The high standard that these cases set cannot be met here if only because there is no reason to think the grand jury would not have indicted Roth if told that Joe and Jimmy Vitale, rather than persons unknown, were his distributors. Granted, the alleged perjury was committed by a federal law enforcement agent, Law, and also by the prosecutor, Proud (in his remarks about absolute certainty and about "others unknown"), rather than by a private person. But we do not see how this takes the case out of the orbit of the perjured-testimony cases, even if the federal government must be treated as a unit and the case thus dealt with as if the prosecutor himself had told all the alleged lies. The cases dealing with perjured testimony assume misconduct by the prosecutor; that is what, in the courts' view, distinguishes such cases from Calandra and Costello. Whether a prosecutor lies himself or knowingly uses a witness's lies to get an indictment would seem to be conduct of the same wrongfulness and the same consequences for the defendant. Maybe it can be argued that a prosecutor's lying is even worse than his letting a witness lie, because the grand jury will trust a prosecutor more than it will trust a witness. But this seems too fine a shade of difference to support a different legal standard. And there is a contradiction in the argument: if the grand jury trusts the prosecutor, it will trust him not to put on the stand witnesses who lie, and it will therefore not be on guard against their lies either.
In a few cases, however, indictments have been dismissed because the prosecutor misled the jury, and the court did not insist on so high a showing of prejudice as in cases of perjured testimony. See United States v. Hogan, 712 F.2d 757 (2d Cir. 1983), and cases discussed in United States v. Chanen, 549 F.2d 1306, 1309-10 (9th Cir. 1977), especially Judge Friendly's opinion in United States v. Estepa, 471 F.2d 1132, 1136-37 (2d Cir. 1972). Such cases are rare, are in conflict with the cases that say that even when the prosecutor's misconduct is "egregious" prejudice must be shown to warrant dismissing the indictment, e.g., United States v. McKenzie, 678 F.2d 629, 631 (5th Cir. 1982), and, as recently suggested in a dictum in United States v. Murphy, 768 F.2d 1518, 1533-34 (7th Cir. 1985), may be impossible to square either with the Supreme Court's decisions in Costello and Calandra or with the decisions that hold that before a conviction will be set aside because the prosecutor knowingly used perjured testimony to obtain the indictment the defendant must show that the indictment would not have been issued had the perjured testimony not been used. Maybe, indeed, the cases that relax this requirement when the challenge is cast in terms of prosecutorial misconduct are to be understood as rejecting the high standard that most courts impose on challenges to indictments allegedly based on perjured testimony.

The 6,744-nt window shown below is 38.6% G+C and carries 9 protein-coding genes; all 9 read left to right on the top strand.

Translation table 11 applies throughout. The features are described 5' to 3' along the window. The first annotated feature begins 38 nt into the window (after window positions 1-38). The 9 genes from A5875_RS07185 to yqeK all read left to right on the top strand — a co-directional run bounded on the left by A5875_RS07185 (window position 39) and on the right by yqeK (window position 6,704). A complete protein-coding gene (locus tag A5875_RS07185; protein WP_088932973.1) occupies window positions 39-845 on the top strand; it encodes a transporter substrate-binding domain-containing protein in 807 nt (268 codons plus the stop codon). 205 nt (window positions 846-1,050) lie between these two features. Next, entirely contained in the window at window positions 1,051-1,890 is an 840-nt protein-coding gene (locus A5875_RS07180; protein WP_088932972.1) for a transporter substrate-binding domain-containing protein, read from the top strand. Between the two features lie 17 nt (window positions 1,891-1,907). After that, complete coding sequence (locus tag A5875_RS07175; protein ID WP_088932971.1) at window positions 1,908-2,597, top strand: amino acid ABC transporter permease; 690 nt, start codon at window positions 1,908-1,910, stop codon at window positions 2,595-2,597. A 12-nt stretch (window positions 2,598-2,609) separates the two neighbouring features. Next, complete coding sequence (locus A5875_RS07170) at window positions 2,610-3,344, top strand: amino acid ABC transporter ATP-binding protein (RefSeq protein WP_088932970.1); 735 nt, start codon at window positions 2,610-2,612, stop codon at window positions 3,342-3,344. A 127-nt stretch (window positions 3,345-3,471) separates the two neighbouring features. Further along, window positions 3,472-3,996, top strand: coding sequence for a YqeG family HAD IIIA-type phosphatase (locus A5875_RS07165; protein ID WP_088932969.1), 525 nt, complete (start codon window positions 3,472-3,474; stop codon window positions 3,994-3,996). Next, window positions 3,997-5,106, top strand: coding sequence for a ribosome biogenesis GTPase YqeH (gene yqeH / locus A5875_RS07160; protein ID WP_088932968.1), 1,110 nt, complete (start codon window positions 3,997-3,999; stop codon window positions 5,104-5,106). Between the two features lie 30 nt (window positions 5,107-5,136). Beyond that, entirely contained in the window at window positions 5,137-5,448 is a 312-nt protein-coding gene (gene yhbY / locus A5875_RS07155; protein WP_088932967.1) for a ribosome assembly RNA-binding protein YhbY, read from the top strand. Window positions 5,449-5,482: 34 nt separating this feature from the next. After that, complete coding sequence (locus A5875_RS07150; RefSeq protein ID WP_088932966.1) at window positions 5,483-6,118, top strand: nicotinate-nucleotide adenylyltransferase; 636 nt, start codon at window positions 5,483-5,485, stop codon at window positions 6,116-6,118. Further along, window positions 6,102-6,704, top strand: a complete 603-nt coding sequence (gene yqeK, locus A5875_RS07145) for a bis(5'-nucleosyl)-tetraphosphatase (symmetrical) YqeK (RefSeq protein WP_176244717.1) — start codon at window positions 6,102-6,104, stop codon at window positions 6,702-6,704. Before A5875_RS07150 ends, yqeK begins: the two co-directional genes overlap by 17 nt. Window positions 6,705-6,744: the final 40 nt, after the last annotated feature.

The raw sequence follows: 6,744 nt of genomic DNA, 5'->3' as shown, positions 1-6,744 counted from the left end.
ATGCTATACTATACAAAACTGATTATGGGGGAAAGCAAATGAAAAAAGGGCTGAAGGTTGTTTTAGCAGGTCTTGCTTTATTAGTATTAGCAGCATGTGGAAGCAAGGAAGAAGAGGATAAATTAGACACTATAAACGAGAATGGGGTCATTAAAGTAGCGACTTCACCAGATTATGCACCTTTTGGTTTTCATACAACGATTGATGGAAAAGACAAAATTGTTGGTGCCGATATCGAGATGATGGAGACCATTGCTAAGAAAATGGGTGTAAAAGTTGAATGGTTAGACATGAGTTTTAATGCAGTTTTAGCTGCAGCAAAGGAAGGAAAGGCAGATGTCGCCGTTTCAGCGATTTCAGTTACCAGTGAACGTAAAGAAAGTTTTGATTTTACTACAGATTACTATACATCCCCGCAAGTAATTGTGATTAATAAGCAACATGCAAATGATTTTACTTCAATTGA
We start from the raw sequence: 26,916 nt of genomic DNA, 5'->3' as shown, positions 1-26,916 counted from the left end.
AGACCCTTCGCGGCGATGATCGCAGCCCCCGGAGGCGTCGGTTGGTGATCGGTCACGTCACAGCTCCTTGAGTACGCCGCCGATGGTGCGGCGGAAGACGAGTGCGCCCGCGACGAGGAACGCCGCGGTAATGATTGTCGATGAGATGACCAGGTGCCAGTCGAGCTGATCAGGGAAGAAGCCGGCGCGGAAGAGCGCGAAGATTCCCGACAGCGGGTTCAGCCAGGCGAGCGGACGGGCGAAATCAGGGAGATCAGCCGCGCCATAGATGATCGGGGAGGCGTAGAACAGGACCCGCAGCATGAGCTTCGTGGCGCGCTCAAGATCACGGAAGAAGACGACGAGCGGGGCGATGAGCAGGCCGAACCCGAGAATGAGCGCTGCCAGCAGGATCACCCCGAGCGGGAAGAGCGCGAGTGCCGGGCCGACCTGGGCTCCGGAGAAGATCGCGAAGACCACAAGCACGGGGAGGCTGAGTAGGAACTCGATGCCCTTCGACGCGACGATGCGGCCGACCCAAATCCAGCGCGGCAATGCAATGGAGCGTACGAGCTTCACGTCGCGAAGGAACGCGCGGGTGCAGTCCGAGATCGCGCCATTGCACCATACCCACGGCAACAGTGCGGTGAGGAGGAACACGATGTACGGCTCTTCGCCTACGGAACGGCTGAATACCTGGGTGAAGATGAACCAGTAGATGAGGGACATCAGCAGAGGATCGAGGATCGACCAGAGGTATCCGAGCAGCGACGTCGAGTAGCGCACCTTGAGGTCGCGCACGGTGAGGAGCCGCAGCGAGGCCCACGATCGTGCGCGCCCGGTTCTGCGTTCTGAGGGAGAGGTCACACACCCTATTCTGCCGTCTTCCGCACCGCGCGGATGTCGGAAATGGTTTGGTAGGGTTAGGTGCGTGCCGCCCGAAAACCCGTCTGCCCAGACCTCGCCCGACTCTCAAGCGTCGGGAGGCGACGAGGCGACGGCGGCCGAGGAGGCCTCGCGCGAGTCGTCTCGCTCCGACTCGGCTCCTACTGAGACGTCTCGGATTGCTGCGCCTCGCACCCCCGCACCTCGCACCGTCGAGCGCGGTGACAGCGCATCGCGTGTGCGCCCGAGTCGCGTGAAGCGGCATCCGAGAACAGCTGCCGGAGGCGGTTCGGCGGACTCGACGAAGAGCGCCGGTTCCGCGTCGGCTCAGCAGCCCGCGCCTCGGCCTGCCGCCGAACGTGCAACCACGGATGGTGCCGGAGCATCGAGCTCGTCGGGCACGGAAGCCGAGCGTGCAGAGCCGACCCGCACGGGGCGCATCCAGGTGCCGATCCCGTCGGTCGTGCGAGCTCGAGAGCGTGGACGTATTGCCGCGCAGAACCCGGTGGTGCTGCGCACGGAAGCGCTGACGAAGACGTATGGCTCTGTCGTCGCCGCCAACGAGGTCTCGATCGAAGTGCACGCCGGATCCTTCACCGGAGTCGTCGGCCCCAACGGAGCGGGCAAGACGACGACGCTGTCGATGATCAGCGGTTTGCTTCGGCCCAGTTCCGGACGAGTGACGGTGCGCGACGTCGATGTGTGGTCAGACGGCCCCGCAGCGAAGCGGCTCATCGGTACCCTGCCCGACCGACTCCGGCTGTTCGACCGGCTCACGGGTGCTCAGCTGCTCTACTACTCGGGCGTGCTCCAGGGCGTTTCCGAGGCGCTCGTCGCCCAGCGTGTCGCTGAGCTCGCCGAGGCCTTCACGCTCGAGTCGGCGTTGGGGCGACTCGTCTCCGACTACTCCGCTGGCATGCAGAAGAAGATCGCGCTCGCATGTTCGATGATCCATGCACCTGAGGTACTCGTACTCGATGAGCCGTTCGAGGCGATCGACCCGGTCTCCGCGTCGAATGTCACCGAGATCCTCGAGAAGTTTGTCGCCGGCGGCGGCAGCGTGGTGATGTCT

This court has suggested that an indictment can be invalidated only for "outrageous or intentional prosecutorial misconduct," United States v. Udziela, 671 F.2d 995, 1001 (7th Cir. 1982) (footnote omitted), which is an apt description of the hypothetical case put earlier (the prosecutor's hoking up a completely phony case before the grand jury); and it did not add, only if the defendant can show that the indictment would not have been issued otherwise. But the reference to prosecutorial misconduct was a dictum. The government, upon discovering that perjured testimony had been given to the grand jury, had immediately notified defense counsel; and we went on to consider what the consequences of the perjured testimony should be. But, happily, to decide the present case we shall not have to decide whether an indictment can ever be dismissed for prosecutorial misconduct without a showing of prejudice to the defendant. For judged by the standard of Udziela ("outrageous or intentional prosecutorial misconduct"), the indictment in this case is not vulnerable to Roth's challenge.
The government knew there was a conspiracy to distribute Talwin, because the amount Roth had bought was too large for him to retail it personally. Cf. United States v. Byrd, 705 F.2d 335, 336 (8th Cir. 1983) (per curiam). He would have had to sell more than 600 tablets a day, and it is hardly likely that he would dispense so large a volume of drugs, in person, from his drugstore, which was described by the pharmacist witness as "tiny," and which filled only 80-200 prescriptions a day for all drugs. The risk of Roth's being caught would have been overwhelming. He had to have middlemen between him and the drug addicts who were his ultimate consumers; and while the ultimate consumer is not himself a conspirator either with the seller from whom he buys or with a seller like Roth who is farther up in the chain of distribution, see, e.g., United States v. Bascaro, 742 F.2d 1335, 1359 (11th Cir. 1984), the middleman is. The government strongly suspected that the middlemen were the Vitales (and perhaps people working for them), but was not certain. The empty box of Talwin in Joe Vitale's garbage was not enough evidence to charge Joe; and so far as appears the government had no other evidence against Joe, and it never charged him (or Jimmy, who had died). The purport of agent Law's answers to the questions put to him by the grand jury and by Proud, and the overall impression created by his testimony and Proud's questions, were that the government was not certain who Roth's distributors had been; and that was the truth.